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It's Hurricane Season, Are You Ready?

Florida Division of Emergency Management

And we're off!

The 2020 Atlantic hurricane season has officially begun and families are again being advised to prepare in the event of a storm. However, things this year are just a bit different.

“We are switching gears and telling everybody that we don’t know (what the situation will be) with the COVID, so you probably ought to plan for seven days.”

Brad Baker is the public safety director in Santa Rosa County. In past years public safety directors around the state have preached that "the first 72 are on you," meaning you should have enough supplies in your home to ride out any storm and its aftermath for 72 hours. With the coronavirus pandemic still keeping much of the area locked down that’s been expanded to seven days.

“Whatever that takes to sustain you and your family for seven days," he said. "Anything from food, water, medication, pet supplies, things to keep the kids busy. Just anything you need to put in your kit to be self-sustaining.”

The Atlantic hurricane season runs from June first through the end of November.  This year the National Oceanic and Atmospheric Administration has predicted it will be a fairly busy season, saying there could be 13 to 19 named storms, six to 10 of them could become hurricanes and three to six could develop into major hurricanes with winds of 111 mph or higher. Brad Baker pointed out that we’ve already had two named storms and the season is just getting started.

Baker says people should know if they live in an evacuation zone and make plans far in advance about what to do and where to go if a mandatory evacuation is ordered. And if you are not under that evacuation order, you have to make plans for that too.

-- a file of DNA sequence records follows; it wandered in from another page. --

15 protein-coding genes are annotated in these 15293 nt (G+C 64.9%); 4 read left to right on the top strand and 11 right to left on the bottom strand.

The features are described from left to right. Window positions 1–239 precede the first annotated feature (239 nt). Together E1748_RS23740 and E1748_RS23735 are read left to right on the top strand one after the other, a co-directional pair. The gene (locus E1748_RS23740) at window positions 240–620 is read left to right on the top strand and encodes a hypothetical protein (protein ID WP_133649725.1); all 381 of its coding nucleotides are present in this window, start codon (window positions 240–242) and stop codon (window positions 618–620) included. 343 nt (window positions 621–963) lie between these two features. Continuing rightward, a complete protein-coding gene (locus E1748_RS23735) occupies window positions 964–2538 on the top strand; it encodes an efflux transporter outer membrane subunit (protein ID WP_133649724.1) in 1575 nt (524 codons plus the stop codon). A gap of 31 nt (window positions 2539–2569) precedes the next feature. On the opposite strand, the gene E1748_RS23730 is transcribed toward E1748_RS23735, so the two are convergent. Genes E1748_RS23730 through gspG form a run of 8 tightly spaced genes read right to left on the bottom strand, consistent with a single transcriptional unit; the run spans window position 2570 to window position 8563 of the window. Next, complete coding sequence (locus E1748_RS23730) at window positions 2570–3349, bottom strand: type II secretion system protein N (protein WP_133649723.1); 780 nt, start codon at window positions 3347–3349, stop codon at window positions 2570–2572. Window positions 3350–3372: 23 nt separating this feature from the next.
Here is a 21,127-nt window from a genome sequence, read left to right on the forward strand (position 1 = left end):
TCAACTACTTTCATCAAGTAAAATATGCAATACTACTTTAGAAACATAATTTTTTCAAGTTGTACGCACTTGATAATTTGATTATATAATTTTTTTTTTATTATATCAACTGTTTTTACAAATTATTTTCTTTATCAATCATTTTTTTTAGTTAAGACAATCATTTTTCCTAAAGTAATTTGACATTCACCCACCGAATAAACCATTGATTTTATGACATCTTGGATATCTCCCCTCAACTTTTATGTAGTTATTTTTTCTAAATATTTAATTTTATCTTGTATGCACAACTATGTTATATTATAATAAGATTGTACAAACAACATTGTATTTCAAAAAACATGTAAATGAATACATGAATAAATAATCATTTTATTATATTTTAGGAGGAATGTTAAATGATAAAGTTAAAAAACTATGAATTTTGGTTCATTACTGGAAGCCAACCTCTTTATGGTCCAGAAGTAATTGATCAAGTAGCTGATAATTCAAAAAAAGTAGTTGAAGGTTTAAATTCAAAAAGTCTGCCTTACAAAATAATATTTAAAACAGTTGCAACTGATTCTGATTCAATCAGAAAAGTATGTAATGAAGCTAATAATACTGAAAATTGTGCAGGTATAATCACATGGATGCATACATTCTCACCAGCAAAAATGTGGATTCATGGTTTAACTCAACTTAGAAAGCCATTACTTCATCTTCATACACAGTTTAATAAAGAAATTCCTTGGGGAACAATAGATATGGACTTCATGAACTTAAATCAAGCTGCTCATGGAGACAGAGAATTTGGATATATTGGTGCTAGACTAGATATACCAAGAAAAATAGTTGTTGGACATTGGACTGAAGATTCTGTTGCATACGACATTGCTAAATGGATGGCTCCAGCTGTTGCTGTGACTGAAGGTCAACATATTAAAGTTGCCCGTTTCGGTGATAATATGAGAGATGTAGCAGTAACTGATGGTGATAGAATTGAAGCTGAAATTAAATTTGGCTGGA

“If you’re comfortable in your house for the level of wind that’s blowing then we are probably going to encourage you to stay there. If not, go to a family (member or) friend’s house.”

That’s because people who need to stay in evacuation shelters will need to take precautions against the coronavirus.

“We are going to do some spreading out of folks in there for the COVID," he said. "You know it’s not going to be a comfortable spot. We’re going to give you a spot that is rated to handle the wind but that’s pretty much it. And then we are going to spread people out within that (shelter). So we’ll have to open more shelters if a larger storm comes and just deal with the (coronavirus) as it is. You’ll have to have a mask and social distance within the shelter; we’ll have to come up with a different feeding plan, box lunches or something like that. So, it’s interesting times that we’re in.”

Baker says that although it has been awhile since a major storm has hit Escambia or Santa Rosa County, he and his team have learned lessons from helping out during Hurricane Michael and other nearby storms. The biggest was dealing with the loss of communications during and after the storm.

“Cell towers were down, fibers were cut, it was just a mess," he added. "So we’ve expanded our capacity here in Santa Rosa County. We have multiple redundancies in place. We’ve increased our satellite capability at our (emergency operations center). We freshened up our satellite phones. We haven’t had to use them in a while; we took them to Michael and knew they were out of date then, so we freshened them up. We’ve expanded our cell phone carries. So we’ve done our part so we can stay in communication with the state. We’ve beefed up our amateur radio network around here as well, so we feel confident (all) that we can do.”

Tropical storms Arthur and Bertha have already formed in the Atlantic and brought heavy rains to the east coast. When the next storm forms it will be named Cristobal, followed by Dolly. And if need supplies for your home’s hurricane kit, Florida is currently in its annual hurricane sales tax holiday. That holiday runs through Thursday, June 4. You can find a list of item eligible for the tax holiday here

Bob Barrett has been a radio broadcaster since the mid 1970s and has worked at stations from northern New York to south Florida and, oddly, has been able to make a living that way. He began work in public radio in 2001. Over the years he has produced nationally syndicated programs such as The Environment Show and The Health Show for Northeast Public Radio's National Productions.